Mike’s Meditations: Desiring Our Own Transfiguration

by Mike Van Vranken

When we read the story of the Transfiguration of Jesus, we sometimes talk about the awe of this miracle. And, it is awesome. Jesus’ face and clothing turn white as snow while Elijah and Moses are talking with him. It is a scene too difficult to really imagine. But how do we use this scene in our daily lives? Or, asked another way: “Am I living the Christian life with such oneness with the Spirit of the Risen Christ within me, that I am transfigured like Jesus?” When people look at me, do I look different than others around me? By living the gospel of Jesus, have I become so transfigured that others will see that I am set apart, and they therefore desire to have what I have? Here’s how Jesus put it: “This is how they will know you are my disciples, if you have love for one another” John 13:35. In other words, when we truly love one another, we will look different to others – transfigured!

It might be useful to determine how we are to love one another. St. Paul writes: “Love is patient . . .” 1 Cor 13:4. Have you ever prayed for patience? According to Paul, patience is one of the characteristics of love. In his letter to the Galatians, he lists patience as a fruit of the Spirit that begins with love. How will I know if I love all of God’s children? I just ask myself: “Am I patient with all of God’s children?” If not, according to Paul, I don’t love them all. I need to take this to prayer and ask God to reveal to me all of the people in this world that I do not have patience with. Without patience, I’m not being loving and, consequently, I’m not transfigured. Oh, and one more thing, if I say I love God, I must have patience with Him too!

“Love is kind” 1 Cor 13:4. What does kind mean? Indulgent, considerate, helpful, humane, respectful, thoughtful, having a desire to help others, and charitable are just a few of the definitions of being kind. If I gossip, I’m not very kind. If I criticize or degrade or demean someone’s dignity, I’m not very kind. In other words, I’m not loving. There is certainly no transfiguration for me if I’m not kind.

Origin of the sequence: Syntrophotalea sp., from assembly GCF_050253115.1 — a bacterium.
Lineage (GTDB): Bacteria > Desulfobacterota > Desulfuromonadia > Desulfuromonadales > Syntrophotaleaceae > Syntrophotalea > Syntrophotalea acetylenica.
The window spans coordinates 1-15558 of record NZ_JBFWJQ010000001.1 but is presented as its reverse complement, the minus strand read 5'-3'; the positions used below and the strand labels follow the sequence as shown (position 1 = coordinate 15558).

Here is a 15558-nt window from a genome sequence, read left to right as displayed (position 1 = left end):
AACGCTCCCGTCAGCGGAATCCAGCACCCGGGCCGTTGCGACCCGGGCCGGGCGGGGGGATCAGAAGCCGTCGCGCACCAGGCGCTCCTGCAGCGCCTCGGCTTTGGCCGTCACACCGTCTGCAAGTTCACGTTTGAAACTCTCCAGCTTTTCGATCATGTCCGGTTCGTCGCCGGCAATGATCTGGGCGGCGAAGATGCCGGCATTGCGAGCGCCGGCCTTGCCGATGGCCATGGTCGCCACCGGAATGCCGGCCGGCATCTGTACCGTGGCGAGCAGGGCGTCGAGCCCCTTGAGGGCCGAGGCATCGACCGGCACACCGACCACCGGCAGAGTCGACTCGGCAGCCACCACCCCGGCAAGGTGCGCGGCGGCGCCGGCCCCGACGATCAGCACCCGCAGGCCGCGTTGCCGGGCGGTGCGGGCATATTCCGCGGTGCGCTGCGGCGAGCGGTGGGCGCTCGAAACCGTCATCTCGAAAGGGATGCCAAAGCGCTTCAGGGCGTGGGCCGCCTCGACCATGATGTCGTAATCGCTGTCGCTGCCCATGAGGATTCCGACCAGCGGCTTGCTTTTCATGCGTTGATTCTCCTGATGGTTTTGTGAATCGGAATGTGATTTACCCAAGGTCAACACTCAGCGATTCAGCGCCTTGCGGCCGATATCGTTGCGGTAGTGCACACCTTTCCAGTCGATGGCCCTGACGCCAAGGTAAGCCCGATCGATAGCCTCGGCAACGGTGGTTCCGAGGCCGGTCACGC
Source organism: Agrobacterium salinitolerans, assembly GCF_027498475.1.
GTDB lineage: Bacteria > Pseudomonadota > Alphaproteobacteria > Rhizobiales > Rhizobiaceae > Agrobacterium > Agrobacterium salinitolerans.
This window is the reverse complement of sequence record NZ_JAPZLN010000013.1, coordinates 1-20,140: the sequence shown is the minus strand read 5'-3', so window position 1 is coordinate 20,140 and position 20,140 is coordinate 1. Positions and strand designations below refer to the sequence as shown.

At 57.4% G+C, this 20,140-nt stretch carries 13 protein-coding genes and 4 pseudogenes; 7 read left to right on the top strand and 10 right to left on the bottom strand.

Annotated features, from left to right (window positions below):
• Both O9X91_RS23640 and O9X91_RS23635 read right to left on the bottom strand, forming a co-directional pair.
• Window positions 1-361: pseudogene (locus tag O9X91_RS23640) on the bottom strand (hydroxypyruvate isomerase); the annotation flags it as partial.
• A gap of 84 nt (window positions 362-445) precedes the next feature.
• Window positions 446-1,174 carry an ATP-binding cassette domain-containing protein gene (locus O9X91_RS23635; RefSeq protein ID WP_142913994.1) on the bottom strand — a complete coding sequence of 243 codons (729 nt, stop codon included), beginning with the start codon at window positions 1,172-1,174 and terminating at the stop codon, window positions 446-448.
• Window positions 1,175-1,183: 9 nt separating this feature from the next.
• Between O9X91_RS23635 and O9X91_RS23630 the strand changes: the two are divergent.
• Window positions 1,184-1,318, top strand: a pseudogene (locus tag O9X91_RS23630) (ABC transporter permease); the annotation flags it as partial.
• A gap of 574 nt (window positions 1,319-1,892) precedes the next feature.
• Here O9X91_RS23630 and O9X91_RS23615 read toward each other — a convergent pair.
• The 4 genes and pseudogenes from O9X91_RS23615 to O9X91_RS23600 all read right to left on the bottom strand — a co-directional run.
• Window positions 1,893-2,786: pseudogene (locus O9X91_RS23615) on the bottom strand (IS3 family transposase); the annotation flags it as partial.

Paul goes on to say that love is not jealous, or pompous or inflated or rude. It doesn’t seek its own interests and is not quick tempered, nor does it brood over injury (doesn’t hold grudges) 1 Cor 13:4-7. If I want people to see I’m a disciple of Jesus, I cannot be any of these.

And this is the part I really like. Paul says: “if there is knowledge, it will be brought to nothing” 1 Cor 13:8. He is about to make his point that love will last eternally but knowledge will not. What does that mean to me? If I have all of knowledge but do not practice love, I am nothing 1 Cor 13:2.

Finally, “love never fails” 1 Cor 13:8. I really like those odds! But, how can something never fail? The answer comes from the First Letter of John: “God is love” (1 John 4:8,16). “God is love and whoever loves remains in God and God in him” (1 John 4:16).

Let’s summarize: The only way someone will see us transfigured – as disciples of Christ, is by our love for one another. Paul has given some examples of what this love looks like. (For more of his explanation of love, consider studying all of 1 Cor 13). And how can we love like this? By allowing the God who lives in us to live through us.

As always, I suggest you take all of this to God and get His deeper perspective on how His love is showing in your life to the point that people can see and experience it in you. Then, when you hear the Transfiguration story proclaimed at Sunday Mass on March 17th, remember this is not just another miracle story. Instead, experience this gospel story as Jesus calling you to be his disciple; a disciple who will be transfigured and known as his disciple by your love for every human being on the face of the earth. Once we exhibit God’s love through us, we look different. That is the reality they will experience in us because they experience God’s love through us. How awesome is that miracle? •

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